I'm considering preaching on the letter of James this weekend.
There's this great imagery about the power of the tongue: how our words matter, whether we uses our tongues for blessing and cursing. The author compares the tongue to the rudder of a ship, small but instrumental to the direction the ship is going.
This strikes me as true, in an era when we are drenched in words: written words, spoken words, words over the internet, words over email, words in political ads, words in advertising, words of persuasion, words of critique. Blessing and cursing, clarifying and muddying the waters. What we say to one another, what we say about one another matters.
I'm considering preaching on the letter of James this weekend, because I'm drawn to this particular reading at this particular season, but I have to say: I have sort of a complicated relationship to this letter, and its teachings.
Perhaps it's because I'm Lutheran, and Luther once called the letter of James "an epistle of straw." It was not his favorite part of Scripture. (He wasn't a big fan of The Revelation, either, but that didn't stop him from calling the pope 'the anti-christ.') If you read parts of James, you can't help but get the feeling that James is responding personally and directly to the apostle Paul in some places, especially in his comments regarding whether one is 'saved by faith'. (This might say something about my personality, but I find myself wanting to mediate their disagreement, saying, "James, I think you might be misunderstanding what Paul is really saying here." and "Paul, here is where James is concerned about your point of view.")
Perhaps it's because, much as I find wisdom in James' letter, and as much as agree with him, I also find the mirror he holds up to me, to us, a little too much to bear, sometimes.
So, I love the imagery about the tongue being like the rudder on a ship.
Then I think of James' words, "Out of the same mouth come blessing and cursing. Brothers and sisters, it should not be so."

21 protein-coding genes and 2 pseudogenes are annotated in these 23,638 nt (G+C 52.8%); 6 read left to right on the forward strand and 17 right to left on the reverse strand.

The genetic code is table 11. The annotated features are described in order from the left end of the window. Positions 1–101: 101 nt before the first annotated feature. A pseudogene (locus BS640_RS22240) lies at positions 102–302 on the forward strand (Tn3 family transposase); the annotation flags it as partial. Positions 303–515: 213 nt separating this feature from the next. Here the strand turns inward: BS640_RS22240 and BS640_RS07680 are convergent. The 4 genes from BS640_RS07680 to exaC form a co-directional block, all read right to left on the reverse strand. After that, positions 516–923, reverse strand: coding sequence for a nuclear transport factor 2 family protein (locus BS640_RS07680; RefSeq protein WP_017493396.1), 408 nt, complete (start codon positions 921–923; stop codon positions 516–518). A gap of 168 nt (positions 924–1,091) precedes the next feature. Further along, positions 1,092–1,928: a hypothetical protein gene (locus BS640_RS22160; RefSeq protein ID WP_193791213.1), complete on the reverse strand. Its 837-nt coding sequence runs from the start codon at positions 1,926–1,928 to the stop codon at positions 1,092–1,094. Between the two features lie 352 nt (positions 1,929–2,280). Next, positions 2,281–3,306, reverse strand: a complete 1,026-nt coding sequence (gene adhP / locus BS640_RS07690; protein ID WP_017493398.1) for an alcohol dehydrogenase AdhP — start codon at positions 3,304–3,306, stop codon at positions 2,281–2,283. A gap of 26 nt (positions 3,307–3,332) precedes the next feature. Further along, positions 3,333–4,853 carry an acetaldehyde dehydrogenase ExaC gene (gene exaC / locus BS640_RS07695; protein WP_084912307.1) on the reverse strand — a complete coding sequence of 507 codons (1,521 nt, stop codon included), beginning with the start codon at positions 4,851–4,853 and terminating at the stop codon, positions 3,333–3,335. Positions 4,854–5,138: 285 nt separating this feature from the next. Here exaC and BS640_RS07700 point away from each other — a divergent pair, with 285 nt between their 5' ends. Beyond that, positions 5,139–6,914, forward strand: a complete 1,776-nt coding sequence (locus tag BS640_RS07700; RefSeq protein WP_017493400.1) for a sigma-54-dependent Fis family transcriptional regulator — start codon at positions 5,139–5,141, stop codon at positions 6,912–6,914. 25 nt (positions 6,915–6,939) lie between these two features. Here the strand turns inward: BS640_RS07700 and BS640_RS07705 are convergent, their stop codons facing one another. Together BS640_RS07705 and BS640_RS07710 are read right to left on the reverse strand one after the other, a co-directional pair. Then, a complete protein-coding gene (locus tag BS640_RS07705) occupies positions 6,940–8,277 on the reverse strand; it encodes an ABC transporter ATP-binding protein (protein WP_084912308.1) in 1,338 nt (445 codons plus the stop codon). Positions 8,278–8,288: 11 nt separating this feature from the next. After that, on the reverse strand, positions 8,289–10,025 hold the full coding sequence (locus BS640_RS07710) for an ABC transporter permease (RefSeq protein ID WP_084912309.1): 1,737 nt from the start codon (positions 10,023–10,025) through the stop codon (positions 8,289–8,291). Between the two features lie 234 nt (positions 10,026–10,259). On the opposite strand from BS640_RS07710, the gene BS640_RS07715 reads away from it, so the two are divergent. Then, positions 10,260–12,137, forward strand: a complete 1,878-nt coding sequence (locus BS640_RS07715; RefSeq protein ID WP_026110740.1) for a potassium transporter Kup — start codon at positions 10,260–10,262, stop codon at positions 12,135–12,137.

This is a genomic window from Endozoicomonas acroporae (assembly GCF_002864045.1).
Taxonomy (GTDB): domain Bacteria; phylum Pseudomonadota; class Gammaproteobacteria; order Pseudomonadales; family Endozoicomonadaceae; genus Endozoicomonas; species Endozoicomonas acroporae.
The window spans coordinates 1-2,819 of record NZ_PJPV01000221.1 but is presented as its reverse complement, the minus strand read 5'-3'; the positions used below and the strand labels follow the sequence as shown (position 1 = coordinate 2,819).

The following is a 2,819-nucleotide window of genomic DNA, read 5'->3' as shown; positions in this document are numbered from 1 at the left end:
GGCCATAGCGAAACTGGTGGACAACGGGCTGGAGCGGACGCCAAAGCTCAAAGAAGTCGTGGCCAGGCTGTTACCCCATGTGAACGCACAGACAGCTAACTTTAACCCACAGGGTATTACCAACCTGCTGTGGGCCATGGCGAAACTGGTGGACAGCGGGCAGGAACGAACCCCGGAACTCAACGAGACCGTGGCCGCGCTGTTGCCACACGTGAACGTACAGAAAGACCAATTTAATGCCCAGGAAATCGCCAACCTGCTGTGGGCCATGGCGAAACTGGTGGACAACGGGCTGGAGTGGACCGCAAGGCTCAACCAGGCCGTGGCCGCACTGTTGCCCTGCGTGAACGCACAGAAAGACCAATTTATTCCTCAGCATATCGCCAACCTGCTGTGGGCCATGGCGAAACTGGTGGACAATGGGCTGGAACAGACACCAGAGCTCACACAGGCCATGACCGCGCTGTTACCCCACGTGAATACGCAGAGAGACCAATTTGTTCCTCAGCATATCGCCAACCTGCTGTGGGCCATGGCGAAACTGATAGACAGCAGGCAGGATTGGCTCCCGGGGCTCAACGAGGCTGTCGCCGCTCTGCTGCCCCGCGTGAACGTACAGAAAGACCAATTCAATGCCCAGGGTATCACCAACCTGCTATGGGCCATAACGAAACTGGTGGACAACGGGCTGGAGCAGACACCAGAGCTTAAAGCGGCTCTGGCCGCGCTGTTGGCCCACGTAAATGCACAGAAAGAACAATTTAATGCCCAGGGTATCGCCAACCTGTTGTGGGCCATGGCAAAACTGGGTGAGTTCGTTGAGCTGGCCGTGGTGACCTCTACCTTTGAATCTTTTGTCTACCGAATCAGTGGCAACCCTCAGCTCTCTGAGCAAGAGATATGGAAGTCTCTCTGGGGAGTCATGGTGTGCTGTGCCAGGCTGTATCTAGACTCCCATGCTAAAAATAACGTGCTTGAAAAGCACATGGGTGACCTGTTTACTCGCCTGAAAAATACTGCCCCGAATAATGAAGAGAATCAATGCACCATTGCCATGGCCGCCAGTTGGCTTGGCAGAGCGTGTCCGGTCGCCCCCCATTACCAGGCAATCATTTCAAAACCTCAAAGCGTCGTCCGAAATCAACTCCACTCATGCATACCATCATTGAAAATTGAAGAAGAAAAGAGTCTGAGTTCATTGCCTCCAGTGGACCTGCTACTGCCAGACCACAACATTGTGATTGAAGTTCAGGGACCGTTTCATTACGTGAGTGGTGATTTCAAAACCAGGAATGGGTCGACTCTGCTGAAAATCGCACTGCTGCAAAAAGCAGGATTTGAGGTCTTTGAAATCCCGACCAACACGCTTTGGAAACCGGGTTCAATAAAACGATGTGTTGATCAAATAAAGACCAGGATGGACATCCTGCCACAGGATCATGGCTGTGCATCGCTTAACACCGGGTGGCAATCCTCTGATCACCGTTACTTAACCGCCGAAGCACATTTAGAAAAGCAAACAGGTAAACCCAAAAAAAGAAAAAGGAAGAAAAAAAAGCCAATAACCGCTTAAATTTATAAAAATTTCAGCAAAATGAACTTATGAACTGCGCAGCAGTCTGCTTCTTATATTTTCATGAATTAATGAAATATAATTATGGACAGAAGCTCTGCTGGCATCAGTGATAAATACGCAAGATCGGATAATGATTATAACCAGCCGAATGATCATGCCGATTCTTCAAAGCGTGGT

But it is so. Brothers and sisters, parents and children, pastors and civil servants, teachers and custodians and neighbors, liberals and conservatives, out of our mouths come blessing and cursing.
It should not be so. But it is.
Even these many years later, I still remember some family friends who I overheard saying that my sister was "the pretty one." I know that words have the power to shape our reality, not just describe it. I remember a tall girl in our school that other children used to taunt and call "daddy long legs." I didn't speak up; I held my tongue when it could have been a powerful instrument. And I've said dumb things and mean things to people too. I'm not just talking about expressing a political opinion that some others disagree with. I still remember long ago, in one of my fervent religious phases, writing a letter to my aunt and uncle where I said some pretty condescending things about their faith. I still can't believe that they forgave me. I guess they love me.
So what should I do with this great insight and wisdom of James? Certainly understand the power in blessings and cursing, the power in our words to one another to shape reality and not just describe it.
But much as I love James, I also want to hear the word of one who shapes my reality instead of just describing it.
"Let there be light," he said. "And there was light."
"Your sins are forgiven," he says.
I have a complicated relationship with the letter to James. He is wise. But he never says, "Your sins are forgiven."